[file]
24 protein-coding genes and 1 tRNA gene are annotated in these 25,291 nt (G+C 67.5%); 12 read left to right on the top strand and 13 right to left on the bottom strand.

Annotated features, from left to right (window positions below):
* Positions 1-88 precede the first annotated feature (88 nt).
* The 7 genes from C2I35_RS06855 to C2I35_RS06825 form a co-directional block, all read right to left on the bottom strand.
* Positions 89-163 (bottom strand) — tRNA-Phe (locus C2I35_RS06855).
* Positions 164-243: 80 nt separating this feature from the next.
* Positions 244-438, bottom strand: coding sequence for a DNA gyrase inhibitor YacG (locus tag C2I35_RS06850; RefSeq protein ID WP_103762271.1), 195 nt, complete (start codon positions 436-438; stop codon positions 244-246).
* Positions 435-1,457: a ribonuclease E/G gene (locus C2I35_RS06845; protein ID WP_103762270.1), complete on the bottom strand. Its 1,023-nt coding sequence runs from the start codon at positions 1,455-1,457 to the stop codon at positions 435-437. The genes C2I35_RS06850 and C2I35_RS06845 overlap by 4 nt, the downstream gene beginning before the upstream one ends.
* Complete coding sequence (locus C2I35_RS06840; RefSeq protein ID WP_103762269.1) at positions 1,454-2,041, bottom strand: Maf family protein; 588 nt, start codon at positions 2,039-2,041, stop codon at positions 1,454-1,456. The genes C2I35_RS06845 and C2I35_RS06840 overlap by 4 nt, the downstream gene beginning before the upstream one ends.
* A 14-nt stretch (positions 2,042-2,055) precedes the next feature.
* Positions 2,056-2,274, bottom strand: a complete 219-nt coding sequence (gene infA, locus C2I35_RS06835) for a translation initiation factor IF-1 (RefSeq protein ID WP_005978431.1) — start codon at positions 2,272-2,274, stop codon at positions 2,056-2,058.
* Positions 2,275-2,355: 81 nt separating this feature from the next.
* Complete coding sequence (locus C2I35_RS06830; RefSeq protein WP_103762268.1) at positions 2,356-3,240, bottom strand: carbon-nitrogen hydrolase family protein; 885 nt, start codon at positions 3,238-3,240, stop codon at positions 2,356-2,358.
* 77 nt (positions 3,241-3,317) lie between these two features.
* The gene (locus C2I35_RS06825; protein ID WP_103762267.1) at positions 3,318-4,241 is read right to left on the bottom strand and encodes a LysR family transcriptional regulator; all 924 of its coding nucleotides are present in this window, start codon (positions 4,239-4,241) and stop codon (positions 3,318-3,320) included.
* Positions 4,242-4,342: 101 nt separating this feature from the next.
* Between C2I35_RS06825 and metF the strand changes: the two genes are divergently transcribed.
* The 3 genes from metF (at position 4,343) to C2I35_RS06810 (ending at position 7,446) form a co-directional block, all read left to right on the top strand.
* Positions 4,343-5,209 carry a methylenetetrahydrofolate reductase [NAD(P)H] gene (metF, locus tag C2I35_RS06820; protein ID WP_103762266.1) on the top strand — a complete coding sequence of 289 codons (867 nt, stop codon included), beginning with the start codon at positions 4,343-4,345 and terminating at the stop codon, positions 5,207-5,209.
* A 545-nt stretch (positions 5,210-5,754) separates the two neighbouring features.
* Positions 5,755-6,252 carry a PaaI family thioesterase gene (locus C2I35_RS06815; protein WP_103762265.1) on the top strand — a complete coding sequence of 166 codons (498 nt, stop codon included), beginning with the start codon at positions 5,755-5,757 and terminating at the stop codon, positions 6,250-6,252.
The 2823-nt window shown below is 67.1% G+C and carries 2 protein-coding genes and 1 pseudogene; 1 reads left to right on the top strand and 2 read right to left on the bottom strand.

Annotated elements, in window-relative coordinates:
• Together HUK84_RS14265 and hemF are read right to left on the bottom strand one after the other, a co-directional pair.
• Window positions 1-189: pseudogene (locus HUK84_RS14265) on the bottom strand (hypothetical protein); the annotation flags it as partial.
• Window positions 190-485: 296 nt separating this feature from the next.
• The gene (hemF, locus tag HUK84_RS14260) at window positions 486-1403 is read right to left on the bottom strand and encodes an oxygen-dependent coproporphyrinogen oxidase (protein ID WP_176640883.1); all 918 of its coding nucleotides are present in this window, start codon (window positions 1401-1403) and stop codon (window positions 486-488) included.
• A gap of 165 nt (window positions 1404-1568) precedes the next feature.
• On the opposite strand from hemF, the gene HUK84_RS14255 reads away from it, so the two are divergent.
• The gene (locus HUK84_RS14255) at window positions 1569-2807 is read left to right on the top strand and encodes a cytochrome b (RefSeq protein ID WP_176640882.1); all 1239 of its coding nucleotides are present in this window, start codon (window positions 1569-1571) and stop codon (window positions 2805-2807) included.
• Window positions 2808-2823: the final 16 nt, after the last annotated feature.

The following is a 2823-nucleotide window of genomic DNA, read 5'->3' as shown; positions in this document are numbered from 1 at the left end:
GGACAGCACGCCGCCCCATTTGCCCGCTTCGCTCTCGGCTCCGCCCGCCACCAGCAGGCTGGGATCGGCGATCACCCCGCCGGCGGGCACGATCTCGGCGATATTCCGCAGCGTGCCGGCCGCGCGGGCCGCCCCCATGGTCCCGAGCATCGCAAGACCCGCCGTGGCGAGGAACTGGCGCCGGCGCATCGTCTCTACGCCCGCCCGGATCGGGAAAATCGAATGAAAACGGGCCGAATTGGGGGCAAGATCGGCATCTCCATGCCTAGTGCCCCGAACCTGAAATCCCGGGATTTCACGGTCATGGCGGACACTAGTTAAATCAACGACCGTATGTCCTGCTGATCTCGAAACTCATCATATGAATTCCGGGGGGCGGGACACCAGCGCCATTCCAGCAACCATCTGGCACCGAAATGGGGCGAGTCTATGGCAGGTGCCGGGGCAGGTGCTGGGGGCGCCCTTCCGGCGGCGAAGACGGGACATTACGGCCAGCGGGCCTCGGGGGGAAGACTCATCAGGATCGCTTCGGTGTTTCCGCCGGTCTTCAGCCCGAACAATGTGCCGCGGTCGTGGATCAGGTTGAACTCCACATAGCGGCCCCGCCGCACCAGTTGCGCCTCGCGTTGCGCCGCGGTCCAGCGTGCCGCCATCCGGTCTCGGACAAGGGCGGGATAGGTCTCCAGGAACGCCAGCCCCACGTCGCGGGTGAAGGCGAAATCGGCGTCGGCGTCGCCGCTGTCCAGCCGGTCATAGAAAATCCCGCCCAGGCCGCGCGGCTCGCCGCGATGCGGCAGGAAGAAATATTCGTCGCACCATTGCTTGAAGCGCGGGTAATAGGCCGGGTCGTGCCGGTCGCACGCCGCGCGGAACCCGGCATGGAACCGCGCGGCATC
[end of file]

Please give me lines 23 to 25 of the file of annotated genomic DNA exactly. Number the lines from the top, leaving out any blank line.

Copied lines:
Annotated elements, in window-relative coordinates:
• Together HUK84_RS14265 and hemF are read right to left on the bottom strand one after the other, a co-directional pair.
• Window positions 1-189: pseudogene (locus HUK84_RS14265) on the bottom strand (hypothetical protein); the annotation flags it as partial.